The ACT government is reconsidering the COVID response as low case numbers continue in Canberra | Canberra Times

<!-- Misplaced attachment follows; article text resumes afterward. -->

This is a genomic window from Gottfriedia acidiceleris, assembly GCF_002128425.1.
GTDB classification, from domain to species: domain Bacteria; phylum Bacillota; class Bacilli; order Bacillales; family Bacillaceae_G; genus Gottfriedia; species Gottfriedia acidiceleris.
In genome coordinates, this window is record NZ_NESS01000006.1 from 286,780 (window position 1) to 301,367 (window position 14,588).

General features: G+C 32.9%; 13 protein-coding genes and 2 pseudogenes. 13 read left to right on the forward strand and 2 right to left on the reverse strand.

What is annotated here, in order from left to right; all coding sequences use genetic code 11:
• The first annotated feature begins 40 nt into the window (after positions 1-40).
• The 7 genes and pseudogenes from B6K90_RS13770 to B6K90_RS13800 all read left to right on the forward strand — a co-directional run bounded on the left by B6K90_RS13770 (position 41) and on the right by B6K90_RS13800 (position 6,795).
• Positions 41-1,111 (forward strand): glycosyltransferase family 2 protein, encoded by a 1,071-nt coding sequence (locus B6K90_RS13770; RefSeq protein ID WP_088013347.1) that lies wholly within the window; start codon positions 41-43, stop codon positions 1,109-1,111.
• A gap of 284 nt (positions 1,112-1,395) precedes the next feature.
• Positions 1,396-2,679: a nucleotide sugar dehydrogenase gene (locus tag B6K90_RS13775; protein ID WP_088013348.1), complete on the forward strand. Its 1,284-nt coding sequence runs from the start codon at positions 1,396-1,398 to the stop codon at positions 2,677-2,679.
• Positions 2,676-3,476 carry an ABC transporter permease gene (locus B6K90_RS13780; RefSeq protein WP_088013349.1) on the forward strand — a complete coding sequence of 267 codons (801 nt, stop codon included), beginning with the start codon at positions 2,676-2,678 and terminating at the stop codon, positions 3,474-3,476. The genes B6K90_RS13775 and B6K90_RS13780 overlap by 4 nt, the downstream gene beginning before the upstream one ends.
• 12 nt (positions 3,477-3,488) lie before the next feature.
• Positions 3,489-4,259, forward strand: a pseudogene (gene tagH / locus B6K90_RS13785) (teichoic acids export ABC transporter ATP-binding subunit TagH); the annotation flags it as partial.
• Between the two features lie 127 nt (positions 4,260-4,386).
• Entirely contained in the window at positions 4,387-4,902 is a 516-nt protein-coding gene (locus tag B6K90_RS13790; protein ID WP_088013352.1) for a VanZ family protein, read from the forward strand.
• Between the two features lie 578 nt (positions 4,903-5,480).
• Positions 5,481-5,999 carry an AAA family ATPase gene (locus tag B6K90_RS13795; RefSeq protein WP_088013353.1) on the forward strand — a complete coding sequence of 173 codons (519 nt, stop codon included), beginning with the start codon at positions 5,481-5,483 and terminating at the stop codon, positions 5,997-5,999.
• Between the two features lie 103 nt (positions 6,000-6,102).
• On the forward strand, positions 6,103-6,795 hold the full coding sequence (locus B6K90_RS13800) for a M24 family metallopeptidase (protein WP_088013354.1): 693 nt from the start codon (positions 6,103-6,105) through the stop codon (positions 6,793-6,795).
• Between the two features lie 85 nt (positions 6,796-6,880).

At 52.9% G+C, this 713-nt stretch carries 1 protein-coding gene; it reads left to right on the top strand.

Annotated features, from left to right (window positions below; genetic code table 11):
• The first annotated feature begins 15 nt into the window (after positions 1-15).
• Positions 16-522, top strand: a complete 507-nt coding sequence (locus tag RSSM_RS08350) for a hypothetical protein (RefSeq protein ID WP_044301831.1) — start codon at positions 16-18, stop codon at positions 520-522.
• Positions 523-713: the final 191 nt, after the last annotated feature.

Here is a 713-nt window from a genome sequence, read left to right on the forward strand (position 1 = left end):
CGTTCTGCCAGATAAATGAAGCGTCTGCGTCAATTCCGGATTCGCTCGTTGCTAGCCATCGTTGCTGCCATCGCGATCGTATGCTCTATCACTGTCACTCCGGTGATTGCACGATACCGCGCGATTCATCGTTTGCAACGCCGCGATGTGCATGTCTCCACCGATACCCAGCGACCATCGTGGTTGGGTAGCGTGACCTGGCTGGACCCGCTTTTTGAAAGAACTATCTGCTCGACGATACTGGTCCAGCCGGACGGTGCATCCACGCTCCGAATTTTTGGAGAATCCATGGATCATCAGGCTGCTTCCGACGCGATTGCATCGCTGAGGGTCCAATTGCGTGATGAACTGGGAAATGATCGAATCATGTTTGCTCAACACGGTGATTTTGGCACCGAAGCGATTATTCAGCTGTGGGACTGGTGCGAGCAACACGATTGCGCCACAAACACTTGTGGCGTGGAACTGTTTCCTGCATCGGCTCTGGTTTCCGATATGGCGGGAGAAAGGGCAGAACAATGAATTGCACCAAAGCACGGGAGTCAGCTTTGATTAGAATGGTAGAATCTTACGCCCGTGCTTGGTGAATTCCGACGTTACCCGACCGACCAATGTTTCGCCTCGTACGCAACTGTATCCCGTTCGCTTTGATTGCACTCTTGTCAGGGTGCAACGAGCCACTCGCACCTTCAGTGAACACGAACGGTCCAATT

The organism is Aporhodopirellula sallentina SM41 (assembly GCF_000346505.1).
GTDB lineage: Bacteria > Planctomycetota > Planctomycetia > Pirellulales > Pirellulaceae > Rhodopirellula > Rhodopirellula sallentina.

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The ACT government is considering how its COVID response should be revised as the territory moves towards a new pan-normal. There was another day of low case numbers in the capital, with only five cases reported Monday, but Health Minister Rachel Stephen-Smith said an increase was expected. ACT also reported two deaths among people with COVID-19. A man in his 60s and a woman in her 70s died with COVID-19 on Sunday. Both had been in intensive care and neither had been vaccinated. “Our deepest condolences to the family and friends of the people who have passed away,” Stephen-Smith said. “Our deepest sympathy to them. It is a very, very difficult time for everyone who dies as a result of this pandemic.” There have been 10 deaths during this outbreak in ACT, which began on 12 August. Monday’s case numbers were the lowest since August 15. But while the number of cases continues to trend downward, Stephen-Smith said the possibility of COVID zero was incredibly low. “We continue to expect that we will start to see an increase in cases as we open up to both our local restrictions and of course travel reopens today across the region of NSW and Victoria,” she said. “Of course, we know that even people who are fully vaccinated can acquire the virus and can transmit it to others.” So while vaccination reduces the risk of transmission, it is in fact reducing the risk of serious illness and hospitalizations. “Smith said authorities were considering the future of ACT’s COVID response this week. She said discussions would consider the future of test sites, coordination of public health and the reaction of the whole government. “We will look at it really thoroughly. “over the next week or two, to consider how we should be reset in this environment of a kind of living with COVID, but also with the really high vaccination rates,” she said. Meanwhile, ACT’s booster-shot program is open people over 18 who received their second COVID-19 vaccination dose at least six months ago, with appointments available at state-run clinics, general practices and pharmacies MORE COVID-19 NEWS: Those eligible are ab le le to get a People who received their second dose at a government clinic will be contacted by ACT Health when they are eligible for a booster dose. “Booster doses are expected to increase protection against serious illness, especially in the elderly, and may also reduce the potential of infected individuals to transmit the virus to others, “said Stephen-Smith. A COVID-19 vaccine mandate for disabled caregivers and caregivers in the home and community has been delayed after employers raised concerns ing that there was not enough time to ensure that their staff complied with the rules. The Public Health Directive, which requires staff to be vaccinated against COVID-19, will be signed on Monday, after what the ACT government said was a significant consultation with the sector. Our coverage of the health and safety aspects of this outbreak of COVID-19 in ACT and lockdown is free for all to access. However, we rely on subscription revenue to support our journalism. If you are able, sign up here. If you are already a subscriber, thank you for your support. You can also sign up for our newsletters for regular updates. Our journalists work hard to deliver local, up-to-date news to the community. Here’s how to continue accessing our trusted content:

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